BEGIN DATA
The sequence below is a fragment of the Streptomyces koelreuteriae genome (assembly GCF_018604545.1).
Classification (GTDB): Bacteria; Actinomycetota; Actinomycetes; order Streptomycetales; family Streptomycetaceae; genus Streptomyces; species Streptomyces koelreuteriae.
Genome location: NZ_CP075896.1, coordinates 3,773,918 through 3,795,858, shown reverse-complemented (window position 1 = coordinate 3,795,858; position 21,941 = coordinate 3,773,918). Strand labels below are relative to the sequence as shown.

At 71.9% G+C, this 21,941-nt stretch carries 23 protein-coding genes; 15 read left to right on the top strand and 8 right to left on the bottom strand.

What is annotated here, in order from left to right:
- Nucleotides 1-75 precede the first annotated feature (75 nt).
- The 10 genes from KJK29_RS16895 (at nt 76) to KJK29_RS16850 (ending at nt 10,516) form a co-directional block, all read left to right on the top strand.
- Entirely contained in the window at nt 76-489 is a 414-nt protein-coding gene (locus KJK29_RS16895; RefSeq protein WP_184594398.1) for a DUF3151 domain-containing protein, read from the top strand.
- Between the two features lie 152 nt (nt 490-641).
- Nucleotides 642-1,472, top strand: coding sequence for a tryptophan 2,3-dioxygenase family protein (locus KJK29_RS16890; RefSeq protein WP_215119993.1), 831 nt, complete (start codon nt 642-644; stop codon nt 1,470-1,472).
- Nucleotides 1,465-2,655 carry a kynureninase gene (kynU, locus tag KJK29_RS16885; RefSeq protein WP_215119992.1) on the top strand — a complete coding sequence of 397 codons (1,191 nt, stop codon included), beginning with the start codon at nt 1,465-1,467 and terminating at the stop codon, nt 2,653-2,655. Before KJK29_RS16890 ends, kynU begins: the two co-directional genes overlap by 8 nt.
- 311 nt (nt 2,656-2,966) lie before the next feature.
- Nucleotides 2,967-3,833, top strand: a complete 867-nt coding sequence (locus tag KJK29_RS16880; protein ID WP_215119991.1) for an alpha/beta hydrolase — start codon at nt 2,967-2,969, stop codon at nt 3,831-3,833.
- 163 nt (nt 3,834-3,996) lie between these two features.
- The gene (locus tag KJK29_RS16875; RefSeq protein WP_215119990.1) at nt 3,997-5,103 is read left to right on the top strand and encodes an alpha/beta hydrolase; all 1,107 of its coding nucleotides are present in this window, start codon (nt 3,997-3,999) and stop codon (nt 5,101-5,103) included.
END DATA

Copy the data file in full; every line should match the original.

The sequence below is a fragment of the Streptomyces koelreuteriae genome (assembly GCF_018604545.1).
Classification (GTDB): Bacteria; Actinomycetota; Actinomycetes; order Streptomycetales; family Streptomycetaceae; genus Streptomyces; species Streptomyces koelreuteriae.
Genome location: NZ_CP075896.1, coordinates 3,773,918 through 3,795,858, shown reverse-complemented (window position 1 = coordinate 3,795,858; position 21,941 = coordinate 3,773,918). Strand labels below are relative to the sequence as shown.

At 71.9% G+C, this 21,941-nt stretch carries 23 protein-coding genes; 15 read left to right on the top strand and 8 right to left on the bottom strand.

What is annotated here, in order from left to right:
- Nucleotides 1-75 precede the first annotated feature (75 nt).
- The 10 genes from KJK29_RS16895 (at nt 76) to KJK29_RS16850 (ending at nt 10,516) form a co-directional block, all read left to right on the top strand.
- Entirely contained in the window at nt 76-489 is a 414-nt protein-coding gene (locus KJK29_RS16895; RefSeq protein WP_184594398.1) for a DUF3151 domain-containing protein, read from the top strand.
- Between the two features lie 152 nt (nt 490-641).
- Nucleotides 642-1,472, top strand: coding sequence for a tryptophan 2,3-dioxygenase family protein (locus KJK29_RS16890; RefSeq protein WP_215119993.1), 831 nt, complete (start codon nt 642-644; stop codon nt 1,470-1,472).
- Nucleotides 1,465-2,655 carry a kynureninase gene (kynU, locus tag KJK29_RS16885; RefSeq protein WP_215119992.1) on the top strand — a complete coding sequence of 397 codons (1,191 nt, stop codon included), beginning with the start codon at nt 1,465-1,467 and terminating at the stop codon, nt 2,653-2,655. Before KJK29_RS16890 ends, kynU begins: the two co-directional genes overlap by 8 nt.
- 311 nt (nt 2,656-2,966) lie before the next feature.
- Nucleotides 2,967-3,833, top strand: a complete 867-nt coding sequence (locus tag KJK29_RS16880; protein ID WP_215119991.1) for an alpha/beta hydrolase — start codon at nt 2,967-2,969, stop codon at nt 3,831-3,833.
- 163 nt (nt 3,834-3,996) lie between these two features.
- The gene (locus tag KJK29_RS16875; RefSeq protein WP_215119990.1) at nt 3,997-5,103 is read left to right on the top strand and encodes an alpha/beta hydrolase; all 1,107 of its coding nucleotides are present in this window, start codon (nt 3,997-3,999) and stop codon (nt 5,101-5,103) included.